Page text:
Todesco, M., S. Balasubramanian, T. Hu, P. Epple, C. Kuhns, S. Sureshkumar, C. Schwartz, M.B. Traw, C. Lanz, R.A.E. Laitinen, J. Chory, V. Lipka, J.O. Borevitz, J. Bergelson, J.L. Dangl, M. Nordborg, and D. Weigel. (2010). Natural allelic variation underlying a major fitness trade off in Arabidopsis thaliana. Nature. 465: 632-636.
Atwell, S., Y. Huang, B. Vilhjalmsson, G. Willems, M. Horton, Y. Li, D. Meng, A. Platt, A. Tarone, T. Hu, R.Jiang, W. Muliyati, X. Zhang, M.A. Amer, I. Baxter, B. Brachi, J. Chory, C. Dean, M. Debieu, J. de Meaux, J. Ecker, N. Faure, J. Kriskern, J.D.G. Jones, T. Michael, A. Nemri, F. Roux, D. Salt, C. Tang, M.B. Traw, D. Weigel, J. Borevitz, J. Bergelson, and M. Nordborg. (2010). Genome-wide association study of 107 phenotypes in Arabidopsis thaliana inbred lines. Nature. 465: 627-631. Epub 2010 March 29.
Ibanes, M., N. Fabregas, J. Chory* and A. Cano-Delgado*. (2009). Brassinosteroid signaling and auxin transport are required to establish the periodic pattern of Arabidopsis shoot vascular bundles. Proc. Natl. Acad. Sci. 106:13630-13635. (*co-corresponding authors).
Sellaro, R., U. Hoecker, M. Yanovsky, J. Chory, JJ Casal. (2009). Synergism of red and blue light in the control of Arabidopsis gene expression and development. Curr. Biol. 19: 1216-1220.
Loudet, O., T.P. Michael, B. Burger, C. Le Mette, T.C. Mockler, D. Weigel, and J. Chory. (2008). A zinc knuckle protein that negatively controls morning-specific growth in Arabidopsis thaliana. Proc. Natl. Acad. Sci. 105:17193-17198. Epub 2008 Oct 29.
Moreno, J., Y. Tao, J. Chory*, and C.L. Ballaré*. (2009). Ecological modulation of plant defense via phytochrome control of jasmonate sensitivity. Proc. Natl. Acad. Sci. 106:4935-4940. (*Co-corresponding authors).
Geldner, N., V. Dénervaud-Tendon, U. Mayer, Y.D. Stierhof, D.L. Hyman, and J. Chory. (2009). Rapid, combinatorial analysis of membrane compartments in intact plants with a multi-color marker set. Plant J. 59: 169-178. Epub 2009 Feb 26.
Balasubramanian, S., C. Schwartz, A. Singh, N. Warthmann, M.C. Kim, J. Maloof, O. Loudet, G.T. Trainer, T. Dabi, J. Borevitz, J. Chory, and D. Weigel. (2009). QTL mapping in new Arabidopsis thaliana advanced intercross-recombinant inbred lines. PLoS One 4: e4318. Epub 2009 Feb2.130.
Li, X. Yu, A. Thompson, M. Guo, S. Yoshida, T. Asami, J. Chory, and Y. Yin. (2008). The Arabidopsis MYB30 is a direct target of BES1 and cooperates with BES1 to regulate brassinosteroid-induced gene expression. Plant J.
Savaldi-Goldstein, S., F. Pojer, T.J. Baiga, T. Dabi, C. Butterfield, N. Dharmasiri, G. Parry, A. Santner, Y. Tao, M. Estelle, J.P. Noel, and J. Chory. (2008). New auxin analogs with growth promoting effects in intact plants reveal a chemical strategy to improve hormone delivery. Proc. Natl. Acad. Sci. 105:15190-15195. Epub 2008 Sept 25.
Michael, T.P., G. Breton, S.P. Hazen, T.C. Mockler, S.A. Kay, and J. Chory. (2008) A morning-specific phytohormone gene expression program underlying rhythmic plant growth. PLoS Biol. 6: e255. 2008 September 16.
Vert, G., C. Walcher, J. Chory, and J. Nemhauser. (2008). Integration of auxin and brassinosteroid pathways by auxin response factor 2. Proc. Natl. Acad. Sci. 105: 9829-9834.
Yu, X., L. Li, L. Li, J. Chory, and Y. Yin. (2008). Modulation of brassinosteroid regulated gene expression by jumonji domain-containing proteins ELF6 and REF6. Proc. Natl. Acad. Sci. 105:7618-7623. Epub 2008 May 8.
Tao, Y., K. Ljung, J-L. Ferrer, F. Pojer, F. Hong, J. Long, L. Li, J. Moreno, M. Bowman, L. Ivans, Y. Chen, J. Lim, Y. Zhao, C. Ballare, G. Sandberg, J. Noel, and J. Chory. (2008). Rapid synthesis of auxin via a new tryptophan-dependent pathway is required for shade avoidance in plants. Cell. 133: 164-176.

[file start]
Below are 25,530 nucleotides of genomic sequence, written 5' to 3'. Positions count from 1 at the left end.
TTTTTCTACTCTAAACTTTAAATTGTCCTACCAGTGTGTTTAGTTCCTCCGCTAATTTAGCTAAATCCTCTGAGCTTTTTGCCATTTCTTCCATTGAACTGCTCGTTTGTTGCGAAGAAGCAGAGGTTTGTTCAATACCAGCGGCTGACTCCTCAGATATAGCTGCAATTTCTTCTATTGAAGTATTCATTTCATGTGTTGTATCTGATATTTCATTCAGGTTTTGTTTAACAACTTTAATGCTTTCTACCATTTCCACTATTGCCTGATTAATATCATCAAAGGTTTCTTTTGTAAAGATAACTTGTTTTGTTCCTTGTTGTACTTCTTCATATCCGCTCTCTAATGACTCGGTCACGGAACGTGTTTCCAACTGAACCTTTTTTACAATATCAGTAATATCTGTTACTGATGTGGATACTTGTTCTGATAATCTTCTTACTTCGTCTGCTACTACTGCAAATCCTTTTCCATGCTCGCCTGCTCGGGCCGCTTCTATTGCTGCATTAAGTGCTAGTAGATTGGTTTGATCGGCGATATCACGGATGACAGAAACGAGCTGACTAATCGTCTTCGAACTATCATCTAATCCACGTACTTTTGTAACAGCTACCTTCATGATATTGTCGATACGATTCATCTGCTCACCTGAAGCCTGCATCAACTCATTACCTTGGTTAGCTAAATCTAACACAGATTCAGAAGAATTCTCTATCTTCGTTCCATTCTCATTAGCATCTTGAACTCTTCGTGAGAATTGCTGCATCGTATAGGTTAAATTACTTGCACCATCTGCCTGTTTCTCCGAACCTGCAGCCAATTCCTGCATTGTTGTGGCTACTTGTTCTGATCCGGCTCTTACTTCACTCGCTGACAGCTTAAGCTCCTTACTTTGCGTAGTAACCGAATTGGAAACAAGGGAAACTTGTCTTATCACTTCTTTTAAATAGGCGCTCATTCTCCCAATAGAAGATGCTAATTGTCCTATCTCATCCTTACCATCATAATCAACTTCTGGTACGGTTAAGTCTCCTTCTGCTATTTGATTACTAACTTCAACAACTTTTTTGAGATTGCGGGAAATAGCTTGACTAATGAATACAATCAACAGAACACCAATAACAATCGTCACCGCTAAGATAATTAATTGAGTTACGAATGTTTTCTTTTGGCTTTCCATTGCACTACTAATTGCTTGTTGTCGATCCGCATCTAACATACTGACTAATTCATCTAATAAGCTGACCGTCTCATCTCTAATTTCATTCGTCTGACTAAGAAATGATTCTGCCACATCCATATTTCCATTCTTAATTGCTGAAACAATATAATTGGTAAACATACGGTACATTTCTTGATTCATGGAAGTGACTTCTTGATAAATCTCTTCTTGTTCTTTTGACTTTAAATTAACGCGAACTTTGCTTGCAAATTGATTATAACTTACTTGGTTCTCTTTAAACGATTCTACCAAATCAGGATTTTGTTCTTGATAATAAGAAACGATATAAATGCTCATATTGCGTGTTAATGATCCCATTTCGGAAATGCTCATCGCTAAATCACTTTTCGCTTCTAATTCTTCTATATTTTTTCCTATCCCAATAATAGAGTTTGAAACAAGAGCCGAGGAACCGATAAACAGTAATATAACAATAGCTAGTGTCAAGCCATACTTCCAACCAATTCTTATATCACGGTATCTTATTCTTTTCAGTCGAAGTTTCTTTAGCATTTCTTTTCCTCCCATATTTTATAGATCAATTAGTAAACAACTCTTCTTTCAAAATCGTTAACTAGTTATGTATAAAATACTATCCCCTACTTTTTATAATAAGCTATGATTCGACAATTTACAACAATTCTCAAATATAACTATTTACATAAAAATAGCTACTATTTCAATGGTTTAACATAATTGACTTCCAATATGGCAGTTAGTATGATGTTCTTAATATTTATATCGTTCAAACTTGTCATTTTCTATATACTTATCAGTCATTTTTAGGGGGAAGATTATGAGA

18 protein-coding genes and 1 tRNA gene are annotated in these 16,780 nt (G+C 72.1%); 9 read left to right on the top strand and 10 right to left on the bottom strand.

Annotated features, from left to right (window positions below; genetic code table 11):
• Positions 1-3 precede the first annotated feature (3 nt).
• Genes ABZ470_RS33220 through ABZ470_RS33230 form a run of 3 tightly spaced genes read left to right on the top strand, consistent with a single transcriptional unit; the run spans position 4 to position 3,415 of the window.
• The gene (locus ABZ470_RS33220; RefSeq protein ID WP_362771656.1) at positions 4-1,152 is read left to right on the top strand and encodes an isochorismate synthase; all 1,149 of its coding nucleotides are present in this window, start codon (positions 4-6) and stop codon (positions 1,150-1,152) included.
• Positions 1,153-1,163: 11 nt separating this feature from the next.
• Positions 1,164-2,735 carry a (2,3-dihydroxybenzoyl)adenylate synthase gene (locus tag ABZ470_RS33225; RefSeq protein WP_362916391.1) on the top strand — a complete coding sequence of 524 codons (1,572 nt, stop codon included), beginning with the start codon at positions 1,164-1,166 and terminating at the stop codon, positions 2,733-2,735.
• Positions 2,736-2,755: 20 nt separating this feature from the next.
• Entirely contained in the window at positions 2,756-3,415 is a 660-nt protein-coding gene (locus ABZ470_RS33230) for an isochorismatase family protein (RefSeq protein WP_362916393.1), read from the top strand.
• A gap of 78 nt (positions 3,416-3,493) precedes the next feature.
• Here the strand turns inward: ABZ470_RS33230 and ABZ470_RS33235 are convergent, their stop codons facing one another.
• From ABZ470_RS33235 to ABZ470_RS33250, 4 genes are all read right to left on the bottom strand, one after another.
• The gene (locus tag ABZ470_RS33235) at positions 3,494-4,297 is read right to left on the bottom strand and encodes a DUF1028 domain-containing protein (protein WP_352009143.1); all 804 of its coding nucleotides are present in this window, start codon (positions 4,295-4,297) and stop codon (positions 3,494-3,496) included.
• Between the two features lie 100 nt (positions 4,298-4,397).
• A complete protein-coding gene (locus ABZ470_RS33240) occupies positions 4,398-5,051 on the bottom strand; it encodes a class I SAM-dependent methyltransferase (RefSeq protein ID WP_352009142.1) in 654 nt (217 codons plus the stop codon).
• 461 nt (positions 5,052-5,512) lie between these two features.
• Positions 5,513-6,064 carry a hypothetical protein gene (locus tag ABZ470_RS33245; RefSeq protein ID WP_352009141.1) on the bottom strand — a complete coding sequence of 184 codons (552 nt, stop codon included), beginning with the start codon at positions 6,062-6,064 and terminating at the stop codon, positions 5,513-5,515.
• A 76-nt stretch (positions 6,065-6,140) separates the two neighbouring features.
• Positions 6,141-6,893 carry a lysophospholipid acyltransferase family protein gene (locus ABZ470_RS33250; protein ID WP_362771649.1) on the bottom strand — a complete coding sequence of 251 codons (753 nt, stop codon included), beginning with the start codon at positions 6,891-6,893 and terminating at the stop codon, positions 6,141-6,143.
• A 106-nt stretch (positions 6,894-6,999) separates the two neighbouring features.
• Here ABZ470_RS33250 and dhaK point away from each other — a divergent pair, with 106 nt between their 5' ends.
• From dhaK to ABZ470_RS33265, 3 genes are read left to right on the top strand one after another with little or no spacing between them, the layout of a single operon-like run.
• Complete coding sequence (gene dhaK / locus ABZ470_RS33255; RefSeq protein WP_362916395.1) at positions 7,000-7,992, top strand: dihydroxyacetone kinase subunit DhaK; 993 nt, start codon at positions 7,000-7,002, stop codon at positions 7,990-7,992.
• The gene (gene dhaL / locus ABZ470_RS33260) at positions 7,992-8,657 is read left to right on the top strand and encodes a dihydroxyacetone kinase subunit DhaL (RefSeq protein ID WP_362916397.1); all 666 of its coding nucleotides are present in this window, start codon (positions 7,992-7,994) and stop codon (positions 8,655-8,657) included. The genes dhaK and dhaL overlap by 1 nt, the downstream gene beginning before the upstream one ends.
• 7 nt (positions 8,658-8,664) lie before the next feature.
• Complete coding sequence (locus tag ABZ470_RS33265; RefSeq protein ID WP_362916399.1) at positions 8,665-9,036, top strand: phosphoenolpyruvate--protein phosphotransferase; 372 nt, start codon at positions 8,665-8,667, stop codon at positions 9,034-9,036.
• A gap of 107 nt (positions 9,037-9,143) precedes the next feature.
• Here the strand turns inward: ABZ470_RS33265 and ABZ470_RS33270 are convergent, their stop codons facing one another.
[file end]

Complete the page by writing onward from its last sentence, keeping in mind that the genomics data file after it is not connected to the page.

Mockler, T.C., T.P. Michael, H.D. Priest, R. Shen, C.M. Sullivan, S.A. Givan, C. McEntee, S.A. Kay, and J. Chory. (2007). The DIURNAL PROJECT: Diurnal and circadian expression profiling, model-based pattern matching and promoter analysis. Cold Spring Harbor Symp. 72: 353-363.
Borevitz, J.O., S. Hazen. T.P. Michael, G. Morris, I. Baxter, T. Hu, H. Chen, J. Werner, M. Nordborg, D. Salt, S. Kay, J. Chory, D. Weigel, J. Jones, and J. Ecker. (2007). Genome-wide patterns of single-feature polymorphism in Arabidopsis thaliana. Proc. Natl. Acad. Sci. 104: 12057-12062. Epub: 2007 July 12
Geldner, N., X. Wang, K. Schumacher, and J. Chory. (2007). Endosomal signaling of plant steroid receptor kinase BRI1. Genes Dev. 21: 1598-1602. Epub: 2007 June 19.
Koussevitzky, S*., A. Nott*, T.C. Mockler, F. Hong, G. Sacheto-Martins, M. Surpin, J. Lim, R. Mittler, and J. Chory. (2007). Signals from chloroplasts converge to regulate nuclear gene expression. (Article). Science. 316: 715-719. Epub: 2007 Mar 29. (Accompanying Perspectives) (*co-first authors).
Savaldi-Goldstein, S., C. Peto, and J. Chory. (2007). The epidermis both drives and restricts plant shoot growth. Nature. 446:199-202. (Accompanying News and Views).
Salk News Releases
- Smoke signals: How burning plants tell seeds to rise from the ashes, April 29, 2013
- Plants cut the mustard for basic discoveries in metabolism, February 5, 2013
- Salk scientists discover how plants grow to escape shade, April 15, 2012
- Salk Professor Joanne Chory Awarded 2012 Genetics Society of America Medal, January 20, 2012
- Plant receptors reflect different solutions for signaling problem, June 13, 2011
- Salk Professor, Joanne Chory, Elected to Royal Society, May 24, 2011
- Different evolutionary paths lead plants and animals to the same crossroads: tyrosine phosphorylation, January 31, 2011
- Connecting the dots: How light receptors get their message across, June 25, 2010
- Light or fight? Scientists discover how plants make tough survival choices, February 27, 2009
- Biologists Identify Genes Controlling Rhythmic Plant Growth, September 16, 2008
- A place in the sun, April 3, 2008
- All roads lead to GUN1, March 29, 2007
- Plant size morphs dramatically as scientists tinker with outer layer, March 15, 2007
- Computational analysis shows that plant hormones often go it alone, August 10, 2006
- Salk scientists untangle steroid hormone signaling in plants, May 3, 2006
- Salk Institute plant biologist named AAAS Fellow, November 4, 2005
- Plant Hormone Discovery Offers Potentially Increased Crop Yield, January 27, 2005
- Salk Scientists Identify Pathway That Determines When Plants Flower, June 18, 2003
- Global Plant Study by Salk Scientists Identifies Light-Adjusting Gene, November 16, 2001
- First Plant Genome Sequenced: Salk Scientists Part Of International Effort, December 13, 2000
- Plant "DWARF" Gene Found By Salk Scientists, December 20, 1999